Photodiode #1 monitors the output transmitted through the fiber collimator after being collected at a second fiber collimator and is a measure of Eout of figure (1). This photodiode has a bandwidth of greater than 10GHz allowing broadband power spectra to be generated using a microwave spectrum analyzer. Optical spectra also are generated using a heterodyne technique with a distributed feedback laser diode acting as the local oscillator. By ramping the bias current of the laser diode the optical frequency of the local oscillator is swept over a range of approximately 25GHz with a spectral resolution of approximately 100 MHz. This detector also provides a signal proportional to the average output power, with a bandwidth of a few kHz. This lower bandwidth signal is compared with the output of a second photodiode, photodiode #2 in figure (2), that monitors the optical power lost from the cavity at port D to measure EBS . The temporal characteristics of these signals were monitored using a digitizing oscilloscope.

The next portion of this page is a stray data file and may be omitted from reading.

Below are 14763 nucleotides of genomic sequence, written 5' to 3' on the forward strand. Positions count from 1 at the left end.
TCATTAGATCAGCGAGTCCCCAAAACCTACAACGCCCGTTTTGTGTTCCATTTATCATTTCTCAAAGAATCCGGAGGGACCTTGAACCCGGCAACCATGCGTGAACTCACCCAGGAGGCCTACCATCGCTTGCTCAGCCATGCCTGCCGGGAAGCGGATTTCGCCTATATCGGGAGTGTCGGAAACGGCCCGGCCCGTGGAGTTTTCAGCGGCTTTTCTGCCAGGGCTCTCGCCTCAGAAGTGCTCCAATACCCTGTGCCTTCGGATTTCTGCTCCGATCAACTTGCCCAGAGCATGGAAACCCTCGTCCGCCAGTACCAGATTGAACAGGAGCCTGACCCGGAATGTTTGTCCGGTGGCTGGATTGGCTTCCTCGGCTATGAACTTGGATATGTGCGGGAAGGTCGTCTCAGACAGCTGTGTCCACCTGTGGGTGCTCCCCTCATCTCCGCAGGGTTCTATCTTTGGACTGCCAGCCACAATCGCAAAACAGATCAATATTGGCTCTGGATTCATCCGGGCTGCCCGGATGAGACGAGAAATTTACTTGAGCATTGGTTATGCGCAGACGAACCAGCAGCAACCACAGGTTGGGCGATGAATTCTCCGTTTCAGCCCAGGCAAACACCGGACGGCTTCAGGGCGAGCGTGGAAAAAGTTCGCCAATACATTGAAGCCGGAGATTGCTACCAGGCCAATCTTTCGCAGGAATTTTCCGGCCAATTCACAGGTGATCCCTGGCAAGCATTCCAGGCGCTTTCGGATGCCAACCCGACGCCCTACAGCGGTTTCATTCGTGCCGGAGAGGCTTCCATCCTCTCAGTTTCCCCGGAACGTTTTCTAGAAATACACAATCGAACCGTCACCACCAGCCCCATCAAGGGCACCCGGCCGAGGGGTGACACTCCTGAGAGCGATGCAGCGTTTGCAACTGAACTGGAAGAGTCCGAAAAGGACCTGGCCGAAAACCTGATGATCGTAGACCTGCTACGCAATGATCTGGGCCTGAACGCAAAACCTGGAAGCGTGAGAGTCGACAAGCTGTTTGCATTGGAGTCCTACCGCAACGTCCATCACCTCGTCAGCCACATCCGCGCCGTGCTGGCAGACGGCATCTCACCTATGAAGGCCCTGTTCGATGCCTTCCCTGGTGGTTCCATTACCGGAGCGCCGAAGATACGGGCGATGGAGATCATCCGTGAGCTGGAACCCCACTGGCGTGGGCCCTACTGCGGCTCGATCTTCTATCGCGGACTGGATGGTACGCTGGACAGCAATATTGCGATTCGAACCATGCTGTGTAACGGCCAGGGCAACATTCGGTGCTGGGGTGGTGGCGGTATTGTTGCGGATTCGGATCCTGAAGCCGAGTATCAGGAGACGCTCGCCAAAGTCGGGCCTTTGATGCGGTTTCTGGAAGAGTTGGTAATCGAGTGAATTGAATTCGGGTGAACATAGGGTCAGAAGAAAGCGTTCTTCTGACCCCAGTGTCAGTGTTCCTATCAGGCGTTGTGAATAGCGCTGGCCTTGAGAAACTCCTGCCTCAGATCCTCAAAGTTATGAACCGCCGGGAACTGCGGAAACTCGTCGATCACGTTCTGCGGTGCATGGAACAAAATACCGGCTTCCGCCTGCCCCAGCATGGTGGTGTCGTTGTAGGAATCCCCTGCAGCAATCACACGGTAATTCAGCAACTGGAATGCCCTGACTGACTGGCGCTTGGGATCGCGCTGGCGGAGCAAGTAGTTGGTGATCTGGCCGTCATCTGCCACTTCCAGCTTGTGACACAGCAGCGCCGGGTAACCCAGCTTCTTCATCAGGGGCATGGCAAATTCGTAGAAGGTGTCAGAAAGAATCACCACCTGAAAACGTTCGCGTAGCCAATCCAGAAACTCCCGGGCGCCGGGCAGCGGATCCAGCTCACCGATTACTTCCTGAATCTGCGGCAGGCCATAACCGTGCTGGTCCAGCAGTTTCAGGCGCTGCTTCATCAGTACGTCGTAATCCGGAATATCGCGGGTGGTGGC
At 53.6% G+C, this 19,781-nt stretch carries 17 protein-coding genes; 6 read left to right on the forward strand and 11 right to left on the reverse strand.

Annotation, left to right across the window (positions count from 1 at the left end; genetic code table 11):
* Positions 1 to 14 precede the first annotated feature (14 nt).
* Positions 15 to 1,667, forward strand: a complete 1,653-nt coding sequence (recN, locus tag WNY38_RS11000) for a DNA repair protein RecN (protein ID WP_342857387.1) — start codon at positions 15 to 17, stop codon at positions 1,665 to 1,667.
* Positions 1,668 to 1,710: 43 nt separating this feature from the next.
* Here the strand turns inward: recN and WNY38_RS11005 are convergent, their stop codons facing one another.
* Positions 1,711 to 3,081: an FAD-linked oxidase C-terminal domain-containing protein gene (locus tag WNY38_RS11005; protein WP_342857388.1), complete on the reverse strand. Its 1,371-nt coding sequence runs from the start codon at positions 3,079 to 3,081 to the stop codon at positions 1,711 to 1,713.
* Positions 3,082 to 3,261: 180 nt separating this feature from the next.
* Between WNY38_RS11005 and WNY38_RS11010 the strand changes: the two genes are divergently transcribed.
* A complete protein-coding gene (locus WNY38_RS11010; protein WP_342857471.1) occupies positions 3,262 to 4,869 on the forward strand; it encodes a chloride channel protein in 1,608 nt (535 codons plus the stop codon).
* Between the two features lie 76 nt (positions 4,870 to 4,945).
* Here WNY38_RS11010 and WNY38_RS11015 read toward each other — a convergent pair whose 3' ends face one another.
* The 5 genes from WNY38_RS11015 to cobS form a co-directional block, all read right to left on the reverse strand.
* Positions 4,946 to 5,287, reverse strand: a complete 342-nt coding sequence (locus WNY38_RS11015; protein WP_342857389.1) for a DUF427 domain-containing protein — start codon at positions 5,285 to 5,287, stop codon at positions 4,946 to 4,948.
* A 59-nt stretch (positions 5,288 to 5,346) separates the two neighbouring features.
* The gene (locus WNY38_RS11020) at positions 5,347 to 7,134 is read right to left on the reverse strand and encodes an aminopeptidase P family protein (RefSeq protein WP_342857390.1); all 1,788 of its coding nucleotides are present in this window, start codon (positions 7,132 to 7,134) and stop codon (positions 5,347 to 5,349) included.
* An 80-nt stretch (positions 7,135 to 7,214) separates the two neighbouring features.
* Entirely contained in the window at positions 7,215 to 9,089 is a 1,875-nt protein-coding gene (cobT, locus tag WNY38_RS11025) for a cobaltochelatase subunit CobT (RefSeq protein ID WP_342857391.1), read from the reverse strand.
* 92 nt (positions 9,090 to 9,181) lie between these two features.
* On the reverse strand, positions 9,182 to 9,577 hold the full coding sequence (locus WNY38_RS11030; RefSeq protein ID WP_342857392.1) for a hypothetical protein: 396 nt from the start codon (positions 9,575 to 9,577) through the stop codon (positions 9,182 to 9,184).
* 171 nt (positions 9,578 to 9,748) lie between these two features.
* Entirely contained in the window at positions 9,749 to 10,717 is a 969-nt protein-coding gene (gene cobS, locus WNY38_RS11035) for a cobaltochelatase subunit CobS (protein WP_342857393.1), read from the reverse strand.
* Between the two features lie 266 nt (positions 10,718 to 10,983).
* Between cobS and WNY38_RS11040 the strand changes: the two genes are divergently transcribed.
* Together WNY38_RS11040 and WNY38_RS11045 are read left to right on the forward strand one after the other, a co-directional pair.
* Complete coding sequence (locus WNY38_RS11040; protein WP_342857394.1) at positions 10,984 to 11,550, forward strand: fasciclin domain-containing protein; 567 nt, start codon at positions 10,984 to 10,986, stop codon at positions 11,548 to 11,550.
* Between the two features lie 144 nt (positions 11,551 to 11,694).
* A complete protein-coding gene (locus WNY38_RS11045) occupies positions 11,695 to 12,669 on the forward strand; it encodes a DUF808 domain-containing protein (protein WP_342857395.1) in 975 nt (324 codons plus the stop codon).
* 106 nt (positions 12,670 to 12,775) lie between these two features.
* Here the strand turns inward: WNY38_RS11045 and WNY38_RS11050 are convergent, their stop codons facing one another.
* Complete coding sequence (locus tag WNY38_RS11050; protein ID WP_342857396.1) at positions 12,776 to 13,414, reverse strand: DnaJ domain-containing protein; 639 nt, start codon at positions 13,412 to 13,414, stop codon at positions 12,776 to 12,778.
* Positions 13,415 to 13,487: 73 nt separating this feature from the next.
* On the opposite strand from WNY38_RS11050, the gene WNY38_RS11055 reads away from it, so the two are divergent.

We did not use polarization-maintaining fiber in the compound cavity but did manipulate the polarization. Initally, we simply twisted a fiber and clamped it down. Later we used commercial polarization control components inserted between the fiber amplifiers and the fiber coupler (not shown in fig. 2). Polarization alignment at the coupling element was important for achieving a high degree of coherence between the output of the two gain legs of the coupled cavity. However, a single adjustment is sufficient for data taken over several hours. Using commercially available components in the configuration shown in fig. (2), the two component laser cavities had path lengths that could be matched within 1 cm. We also introduced length differences of up to approximately 33% by inserting lengths of passive fiber. The cavity mode spacing without additional fiber is approximately 6MHz corresponding to optical path length of about 16m × 1.53 = 25m in each leg. Because the mode spacing for the isolated lasers is approximately 6 MHz, this resolution does not permit the isolation of individual modes in the optical spectrum. However, we observed that the lasers operated on more than one mode simultaneously. Therefore, we investigated the individual mode characteristics by monitoring the power spectrum of the photodetected signal. Optical and power spectra of the solitary component lasers showed an output consists of only a sparse set of modes with significant optical power. Typically only 10 – 20 dominant modes appear out of the approximately 104 available modes within the high-reflection band of the fiber Bragg grating. Similar optical spectra occur under coherent coupling, except that isolated modes become mode clusters of multiple peaks within the 100 MHz resolution of the optical spectra.